Arsenal: Ivan Gazidis Now Has Nobody to Blame
After 22 years, Arsène Wenger has resigned. Now it’s time for the club’s CEO to step up.
Ivan Gazidis says all the right things. Oxbridge-educated with a luxuriant tan, the South African is conciliatory and his gestures eager. He is a master of “engaging”, a glorious stage-manager and lithe maneuverer.
Watching him at a press conference on Friday, you could almost believe the departure of Arsene Wenger was a surprise rather than something he had been actively working toward.
Tieless in a solemn jacket and crisp white shirt, Gazidis’ expression was contrite and pained. Slouched over the desk and glancing down frequently at his prepared statement, his tone was plaintive as the cameras snapped.
“We’re not going to find a replacement for Arsene Wenger“ he mouthed.
“When we look forward, the football club is in a very different place than it was 22 years ago.”
He’s not wrong there. Arsenal’s manager was a relic from the pre-oligarch age, and his departure finally allows Gazidis to mould the club in the image of Europe’s elite. Gone is the domineering coach with the final say on sporting matters. Now, every function will be corporatised, every decision made by committee and spreadsheet. Gazidis, with his bottom lines and crafted statements, will be the new boss in a technocratic new era in North London.
He has worked scrupulously for this day. The arrival of Sven Mislintat, a move agreed in express defiance of Wenger’s wishes, was the most blatant bludgeon at his manager’s authority. Now, with attendances dwindling and the club on course for its worst finish in two decades, the knives have finally been drawn.
It’s important that Gunners fans do not ascribe too much of their angst to their chief executive. When the news of Wenger’s resignation finally broke on Friday morning, some of his most vociferous critics were flooded with remorse. In the search for someone to blame, Gazidis is an appealing target.
A cold-eyed analysis, though, can only conclude that the Frenchman had to go. A lack of tactical preparation and continuing bungles in the transfer market did as much to sully Wenger’s position as any boardroom backstabbing. His marquee investments in the Emirates era–Alexis Sánchez and Mesut Ozil–have failed to pay off consistently, whilst his players have been alienated too often by a dithering, ponderous playing style.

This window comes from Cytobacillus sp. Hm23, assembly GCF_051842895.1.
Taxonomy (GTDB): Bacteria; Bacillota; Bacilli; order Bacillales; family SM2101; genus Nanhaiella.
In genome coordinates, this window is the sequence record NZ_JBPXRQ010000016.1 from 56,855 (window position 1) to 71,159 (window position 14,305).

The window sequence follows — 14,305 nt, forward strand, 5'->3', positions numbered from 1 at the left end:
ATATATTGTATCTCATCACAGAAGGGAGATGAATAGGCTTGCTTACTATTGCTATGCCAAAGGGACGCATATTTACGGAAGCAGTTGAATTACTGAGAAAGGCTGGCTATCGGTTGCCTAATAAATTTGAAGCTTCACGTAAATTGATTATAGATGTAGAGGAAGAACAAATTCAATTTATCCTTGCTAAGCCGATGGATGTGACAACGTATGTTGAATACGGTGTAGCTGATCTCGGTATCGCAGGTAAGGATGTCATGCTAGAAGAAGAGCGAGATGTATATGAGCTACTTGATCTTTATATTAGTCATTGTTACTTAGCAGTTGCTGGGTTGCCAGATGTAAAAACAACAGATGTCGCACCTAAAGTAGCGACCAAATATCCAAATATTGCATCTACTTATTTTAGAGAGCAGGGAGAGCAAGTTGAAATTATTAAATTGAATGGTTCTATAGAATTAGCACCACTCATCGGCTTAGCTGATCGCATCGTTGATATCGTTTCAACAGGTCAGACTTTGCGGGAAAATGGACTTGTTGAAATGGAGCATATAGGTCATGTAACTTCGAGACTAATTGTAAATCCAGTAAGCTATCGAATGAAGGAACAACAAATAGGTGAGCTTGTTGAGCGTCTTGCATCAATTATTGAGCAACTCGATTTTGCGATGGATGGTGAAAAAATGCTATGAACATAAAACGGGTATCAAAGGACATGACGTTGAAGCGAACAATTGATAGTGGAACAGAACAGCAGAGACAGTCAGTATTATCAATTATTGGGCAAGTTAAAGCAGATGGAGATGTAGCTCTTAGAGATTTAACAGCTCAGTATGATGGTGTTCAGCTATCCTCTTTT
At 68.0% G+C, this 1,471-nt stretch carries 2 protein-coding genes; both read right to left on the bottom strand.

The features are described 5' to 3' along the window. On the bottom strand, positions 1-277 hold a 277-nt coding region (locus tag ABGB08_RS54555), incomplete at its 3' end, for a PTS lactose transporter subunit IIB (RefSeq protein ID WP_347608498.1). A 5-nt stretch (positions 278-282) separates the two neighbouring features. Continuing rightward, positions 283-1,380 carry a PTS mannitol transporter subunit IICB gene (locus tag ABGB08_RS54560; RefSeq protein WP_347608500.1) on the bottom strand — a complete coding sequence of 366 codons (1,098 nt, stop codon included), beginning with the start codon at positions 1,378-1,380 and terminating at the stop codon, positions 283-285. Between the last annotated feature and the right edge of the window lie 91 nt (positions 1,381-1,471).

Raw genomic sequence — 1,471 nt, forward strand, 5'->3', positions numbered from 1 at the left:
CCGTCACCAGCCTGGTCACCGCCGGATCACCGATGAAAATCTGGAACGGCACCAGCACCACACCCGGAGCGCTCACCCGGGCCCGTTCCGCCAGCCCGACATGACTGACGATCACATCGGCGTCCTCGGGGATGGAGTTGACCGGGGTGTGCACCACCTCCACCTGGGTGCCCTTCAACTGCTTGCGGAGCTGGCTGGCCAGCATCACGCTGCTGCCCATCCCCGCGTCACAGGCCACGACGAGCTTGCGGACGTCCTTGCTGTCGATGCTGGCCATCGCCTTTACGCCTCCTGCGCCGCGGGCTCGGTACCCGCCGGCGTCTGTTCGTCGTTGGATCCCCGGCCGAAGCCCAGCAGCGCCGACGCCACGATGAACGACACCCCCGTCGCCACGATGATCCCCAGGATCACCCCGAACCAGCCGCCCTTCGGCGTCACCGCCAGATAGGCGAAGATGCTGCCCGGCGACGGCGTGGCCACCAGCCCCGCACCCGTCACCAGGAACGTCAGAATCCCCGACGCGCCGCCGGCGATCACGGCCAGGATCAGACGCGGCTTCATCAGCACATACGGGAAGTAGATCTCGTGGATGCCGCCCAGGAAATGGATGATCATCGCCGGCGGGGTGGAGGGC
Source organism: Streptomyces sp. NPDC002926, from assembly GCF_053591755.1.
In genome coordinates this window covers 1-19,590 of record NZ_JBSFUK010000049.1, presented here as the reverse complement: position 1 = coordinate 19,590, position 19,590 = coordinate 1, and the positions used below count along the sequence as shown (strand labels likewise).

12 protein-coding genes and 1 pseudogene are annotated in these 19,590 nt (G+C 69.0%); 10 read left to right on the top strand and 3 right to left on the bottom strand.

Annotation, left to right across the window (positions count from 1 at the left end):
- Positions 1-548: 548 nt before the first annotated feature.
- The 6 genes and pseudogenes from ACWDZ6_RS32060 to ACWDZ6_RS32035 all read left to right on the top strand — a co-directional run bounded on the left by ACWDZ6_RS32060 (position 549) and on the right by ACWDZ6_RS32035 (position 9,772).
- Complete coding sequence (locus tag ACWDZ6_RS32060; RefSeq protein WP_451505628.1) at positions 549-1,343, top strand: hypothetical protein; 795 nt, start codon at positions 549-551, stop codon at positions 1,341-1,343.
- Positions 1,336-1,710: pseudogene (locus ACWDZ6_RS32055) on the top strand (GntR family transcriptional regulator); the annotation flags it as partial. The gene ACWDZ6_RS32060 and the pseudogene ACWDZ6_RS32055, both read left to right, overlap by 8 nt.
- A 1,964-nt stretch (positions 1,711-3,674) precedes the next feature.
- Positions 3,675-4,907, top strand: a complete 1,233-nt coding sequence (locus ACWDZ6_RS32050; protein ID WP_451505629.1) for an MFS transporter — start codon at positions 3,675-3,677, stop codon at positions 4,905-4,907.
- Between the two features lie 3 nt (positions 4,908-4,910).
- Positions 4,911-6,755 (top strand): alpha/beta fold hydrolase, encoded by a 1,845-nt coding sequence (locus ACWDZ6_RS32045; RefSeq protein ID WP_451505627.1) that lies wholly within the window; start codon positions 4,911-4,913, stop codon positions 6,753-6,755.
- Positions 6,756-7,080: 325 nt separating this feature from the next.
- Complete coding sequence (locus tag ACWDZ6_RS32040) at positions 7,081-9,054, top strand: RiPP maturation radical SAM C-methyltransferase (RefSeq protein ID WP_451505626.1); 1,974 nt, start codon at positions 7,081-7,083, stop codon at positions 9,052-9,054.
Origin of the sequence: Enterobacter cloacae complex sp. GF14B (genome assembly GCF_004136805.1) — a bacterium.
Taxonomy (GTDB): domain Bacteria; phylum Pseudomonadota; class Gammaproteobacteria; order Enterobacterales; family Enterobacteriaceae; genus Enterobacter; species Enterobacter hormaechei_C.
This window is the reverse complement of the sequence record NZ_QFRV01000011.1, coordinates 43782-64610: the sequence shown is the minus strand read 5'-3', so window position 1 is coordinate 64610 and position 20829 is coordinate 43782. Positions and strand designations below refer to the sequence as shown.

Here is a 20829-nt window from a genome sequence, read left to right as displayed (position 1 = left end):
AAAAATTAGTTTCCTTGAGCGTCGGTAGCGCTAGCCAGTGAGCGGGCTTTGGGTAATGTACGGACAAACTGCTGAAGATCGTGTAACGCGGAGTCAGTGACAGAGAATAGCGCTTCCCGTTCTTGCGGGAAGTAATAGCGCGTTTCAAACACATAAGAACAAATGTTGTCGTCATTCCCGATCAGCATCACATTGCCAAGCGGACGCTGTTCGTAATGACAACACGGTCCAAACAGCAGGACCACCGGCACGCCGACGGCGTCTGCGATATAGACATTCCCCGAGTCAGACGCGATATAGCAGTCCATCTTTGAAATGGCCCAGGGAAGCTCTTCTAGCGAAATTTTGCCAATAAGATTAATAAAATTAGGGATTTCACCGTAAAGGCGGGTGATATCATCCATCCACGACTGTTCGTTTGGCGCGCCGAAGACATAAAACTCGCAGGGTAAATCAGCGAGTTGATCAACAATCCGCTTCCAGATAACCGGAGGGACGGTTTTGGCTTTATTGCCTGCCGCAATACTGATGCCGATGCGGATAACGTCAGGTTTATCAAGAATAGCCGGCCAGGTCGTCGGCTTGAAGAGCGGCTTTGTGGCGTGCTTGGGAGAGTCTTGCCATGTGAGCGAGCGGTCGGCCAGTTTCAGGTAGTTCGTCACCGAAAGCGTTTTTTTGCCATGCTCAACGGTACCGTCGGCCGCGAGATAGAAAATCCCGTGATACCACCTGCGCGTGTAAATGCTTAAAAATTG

Gazidis might have finally got what he wanted, but he no longer has anyone else to blame if things go wrong either. Arsenal’s next manager, and the club’s strategic direction, as a result, will be decided by him alone.
In October, the club AGM offered a stiffening glimpse of what to expect. Receiving torrents of abuse from the crowd, Gazidis offered an impassioned response of the club’s recruitment policies.
“On an objective basis, we perform very well and have over a long period of time,” he said of a strategy that has spent nearly £100 million on Shkodran Mustafi and Granit Xhaka.
Over the next few weeks, Arsenal fans will devote themselves to giving their long-serving manager the send-off that his record deserves. They should also, however, pay close attention to how their club changes in the short and longer term. Wenger might have already gone, but the club’s soul is in peril too.
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